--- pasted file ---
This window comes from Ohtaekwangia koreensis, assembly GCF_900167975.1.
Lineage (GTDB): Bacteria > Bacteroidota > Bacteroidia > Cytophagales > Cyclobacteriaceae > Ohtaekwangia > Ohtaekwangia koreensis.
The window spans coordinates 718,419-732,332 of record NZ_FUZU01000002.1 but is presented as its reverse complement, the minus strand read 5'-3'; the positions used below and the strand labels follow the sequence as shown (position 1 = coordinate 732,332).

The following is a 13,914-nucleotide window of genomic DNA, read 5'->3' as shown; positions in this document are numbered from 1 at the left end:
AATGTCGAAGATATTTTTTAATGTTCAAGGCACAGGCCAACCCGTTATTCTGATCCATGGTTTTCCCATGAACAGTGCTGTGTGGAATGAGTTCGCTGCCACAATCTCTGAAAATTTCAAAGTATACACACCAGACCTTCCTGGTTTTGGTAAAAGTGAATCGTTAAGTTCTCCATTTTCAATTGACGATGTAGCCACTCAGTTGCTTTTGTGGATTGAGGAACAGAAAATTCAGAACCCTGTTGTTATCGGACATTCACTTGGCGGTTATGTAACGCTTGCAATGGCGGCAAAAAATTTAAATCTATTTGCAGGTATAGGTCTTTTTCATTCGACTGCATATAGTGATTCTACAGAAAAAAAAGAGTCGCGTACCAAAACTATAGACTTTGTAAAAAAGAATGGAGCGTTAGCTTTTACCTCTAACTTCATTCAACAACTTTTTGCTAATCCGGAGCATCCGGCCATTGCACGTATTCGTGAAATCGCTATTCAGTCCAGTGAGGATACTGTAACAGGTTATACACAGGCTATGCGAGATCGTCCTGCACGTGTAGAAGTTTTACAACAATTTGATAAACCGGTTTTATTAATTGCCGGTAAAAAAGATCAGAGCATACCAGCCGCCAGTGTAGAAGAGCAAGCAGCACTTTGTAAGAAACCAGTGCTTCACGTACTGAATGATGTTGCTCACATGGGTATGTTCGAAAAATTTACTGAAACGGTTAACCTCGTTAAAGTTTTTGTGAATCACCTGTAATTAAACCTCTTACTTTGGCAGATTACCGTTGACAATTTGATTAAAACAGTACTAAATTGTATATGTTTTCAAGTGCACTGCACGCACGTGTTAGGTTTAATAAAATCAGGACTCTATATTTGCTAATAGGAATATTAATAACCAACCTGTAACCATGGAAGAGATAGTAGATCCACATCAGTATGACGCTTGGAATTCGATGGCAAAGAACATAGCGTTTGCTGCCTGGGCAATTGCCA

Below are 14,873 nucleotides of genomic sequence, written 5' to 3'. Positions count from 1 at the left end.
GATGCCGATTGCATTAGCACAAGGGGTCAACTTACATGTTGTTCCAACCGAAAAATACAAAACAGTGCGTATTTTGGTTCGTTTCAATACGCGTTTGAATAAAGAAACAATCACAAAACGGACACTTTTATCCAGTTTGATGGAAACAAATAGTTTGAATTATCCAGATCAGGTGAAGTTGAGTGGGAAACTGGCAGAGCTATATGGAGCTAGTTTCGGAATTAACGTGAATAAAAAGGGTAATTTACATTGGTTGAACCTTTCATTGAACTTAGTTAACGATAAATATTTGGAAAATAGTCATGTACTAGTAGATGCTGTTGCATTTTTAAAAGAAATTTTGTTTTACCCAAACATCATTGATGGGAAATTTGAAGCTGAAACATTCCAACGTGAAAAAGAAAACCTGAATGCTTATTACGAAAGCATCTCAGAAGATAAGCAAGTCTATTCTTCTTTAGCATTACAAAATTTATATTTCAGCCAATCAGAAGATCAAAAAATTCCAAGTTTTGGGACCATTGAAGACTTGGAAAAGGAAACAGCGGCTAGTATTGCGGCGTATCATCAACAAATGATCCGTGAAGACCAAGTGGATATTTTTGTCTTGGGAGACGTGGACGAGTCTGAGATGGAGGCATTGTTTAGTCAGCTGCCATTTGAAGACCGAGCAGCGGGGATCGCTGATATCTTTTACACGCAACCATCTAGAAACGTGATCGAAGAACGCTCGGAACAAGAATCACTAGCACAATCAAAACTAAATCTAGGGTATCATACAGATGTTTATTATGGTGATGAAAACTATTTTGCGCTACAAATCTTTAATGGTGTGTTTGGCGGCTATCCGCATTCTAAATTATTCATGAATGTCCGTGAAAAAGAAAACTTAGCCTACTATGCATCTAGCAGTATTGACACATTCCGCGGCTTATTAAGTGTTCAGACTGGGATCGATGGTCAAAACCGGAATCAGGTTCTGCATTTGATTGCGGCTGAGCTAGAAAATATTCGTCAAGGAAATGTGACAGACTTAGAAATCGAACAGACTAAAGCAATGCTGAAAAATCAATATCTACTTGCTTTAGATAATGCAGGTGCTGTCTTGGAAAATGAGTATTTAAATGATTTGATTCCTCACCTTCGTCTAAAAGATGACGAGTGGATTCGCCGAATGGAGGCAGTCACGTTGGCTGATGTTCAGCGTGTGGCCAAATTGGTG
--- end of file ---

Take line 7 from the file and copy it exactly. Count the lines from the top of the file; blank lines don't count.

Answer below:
GATGCCGATTGCATTAGCACAAGGGGTCAACTTACATGTTGTTCCAACCGAAAAATACAAAACAGTGCGTATTTTGGTTCGTTTCAATACGCGTTTGAATAAAGAAACAATCACAAAACGGACACTTTTATCCAGTTTGATGGAAACAAATAGTTTGAATTATCCAGATCAGGTGAAGTTGAGTGGGAAACTGGCAGAGCTATATGGAGCTAGTTTCGGAATTAACGTGAATAAAAAGGGTAATTTACATTGGTTGAACCTTTCATTGAACTTAGTTAACGATAAATATTTGGAAAATAGTCATGTACTAGTAGATGCTGTTGCATTTTTAAAAGAAATTTTGTTTTACCCAAACATCATTGATGGGAAATTTGAAGCTGAAACATTCCAACGTGAAAAAGAAAACCTGAATGCTTATTACGAAAGCATCTCAGAAGATAAGCAAGTCTATTCTTCTTTAGCATTACAAAATTTATATTTCAGCCAATCAGAAGATCAAAAAATTCCAAGTTTTGGGACCATTGAAGACTTGGAAAAGGAAACAGCGGCTAGTATTGCGGCGTATCATCAACAAATGATCCGTGAAGACCAAGTGGATATTTTTGTCTTGGGAGACGTGGACGAGTCTGAGATGGAGGCATTGTTTAGTCAGCTGCCATTTGAAGACCGAGCAGCGGGGATCGCTGATATCTTTTACACGCAACCATCTAGAAACGTGATCGAAGAACGCTCGGAACAAGAATCACTAGCACAATCAAAACTAAATCTAGGGTATCATACAGATGTTTATTATGGTGATGAAAACTATTTTGCGCTACAAATCTTTAATGGTGTGTTTGGCGGCTATCCGCATTCTAAATTATTCATGAATGTCCGTGAAAAAGAAAACTTAGCCTACTATGCATCTAGCAGTATTGACACATTCCGCGGCTTATTAAGTGTTCAGACTGGGATCGATGGTCAAAACCGGAATCAGGTTCTGCATTTGATTGCGGCTGAGCTAGAAAATATTCGTCAAGGAAATGTGACAGACTTAGAAATCGAACAGACTAAAGCAATGCTGAAAAATCAATATCTACTTGCTTTAGATAATGCAGGTGCTGTCTTGGAAAATGAGTATTTAAATGATTTGATTCCTCACCTTCGTCTAAAAGATGACGAGTGGATTCGCCGAATGGAGGCAGTCACGTTGGCTGATGTTCAGCGTGTGGCCAAATTGGTG